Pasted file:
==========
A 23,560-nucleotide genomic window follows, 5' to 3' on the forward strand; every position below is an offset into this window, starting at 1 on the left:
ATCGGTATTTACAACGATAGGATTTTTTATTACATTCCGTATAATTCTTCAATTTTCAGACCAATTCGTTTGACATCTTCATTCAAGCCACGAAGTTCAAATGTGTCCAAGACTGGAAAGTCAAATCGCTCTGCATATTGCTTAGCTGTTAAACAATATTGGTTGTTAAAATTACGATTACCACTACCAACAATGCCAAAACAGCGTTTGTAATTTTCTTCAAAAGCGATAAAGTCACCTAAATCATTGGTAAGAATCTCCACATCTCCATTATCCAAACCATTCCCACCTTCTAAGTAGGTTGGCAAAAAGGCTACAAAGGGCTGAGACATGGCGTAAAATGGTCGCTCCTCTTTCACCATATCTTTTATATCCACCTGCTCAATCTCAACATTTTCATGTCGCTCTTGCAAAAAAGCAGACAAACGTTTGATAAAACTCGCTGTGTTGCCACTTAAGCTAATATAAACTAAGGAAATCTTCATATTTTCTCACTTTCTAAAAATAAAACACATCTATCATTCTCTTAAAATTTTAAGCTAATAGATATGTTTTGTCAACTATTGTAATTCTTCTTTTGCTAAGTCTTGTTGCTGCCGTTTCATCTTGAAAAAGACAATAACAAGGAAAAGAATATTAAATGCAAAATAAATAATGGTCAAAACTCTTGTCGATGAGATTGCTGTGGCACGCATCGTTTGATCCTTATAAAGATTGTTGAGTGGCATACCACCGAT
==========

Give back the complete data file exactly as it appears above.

A 23,560-nucleotide genomic window follows, 5' to 3' on the forward strand; every position below is an offset into this window, starting at 1 on the left:
ATCGGTATTTACAACGATAGGATTTTTTATTACATTCCGTATAATTCTTCAATTTTCAGACCAATTCGTTTGACATCTTCATTCAAGCCACGAAGTTCAAATGTGTCCAAGACTGGAAAGTCAAATCGCTCTGCATATTGCTTAGCTGTTAAACAATATTGGTTGTTAAAATTACGATTACCACTACCAACAATGCCAAAACAGCGTTTGTAATTTTCTTCAAAAGCGATAAAGTCACCTAAATCATTGGTAAGAATCTCCACATCTCCATTATCCAAACCATTCCCACCTTCTAAGTAGGTTGGCAAAAAGGCTACAAAGGGCTGAGACATGGCGTAAAATGGTCGCTCCTCTTTCACCATATCTTTTATATCCACCTGCTCAATCTCAACATTTTCATGTCGCTCTTGCAAAAAAGCAGACAAACGTTTGATAAAACTCGCTGTGTTGCCACTTAAGCTAATATAAACTAAGGAAATCTTCATATTTTCTCACTTTCTAAAAATAAAACACATCTATCATTCTCTTAAAATTTTAAGCTAATAGATATGTTTTGTCAACTATTGTAATTCTTCTTTTGCTAAGTCTTGTTGCTGCCGTTTCATCTTGAAAAAGACAATAACAAGGAAAAGAATATTAAATGCAAAATAAATAATGGTCAAAACTCTTGTCGATGAGATTGCTGTGGCACGCATCGTTTGATCCTTATAAAGATTGTTGAGTGGCATACCACCGAT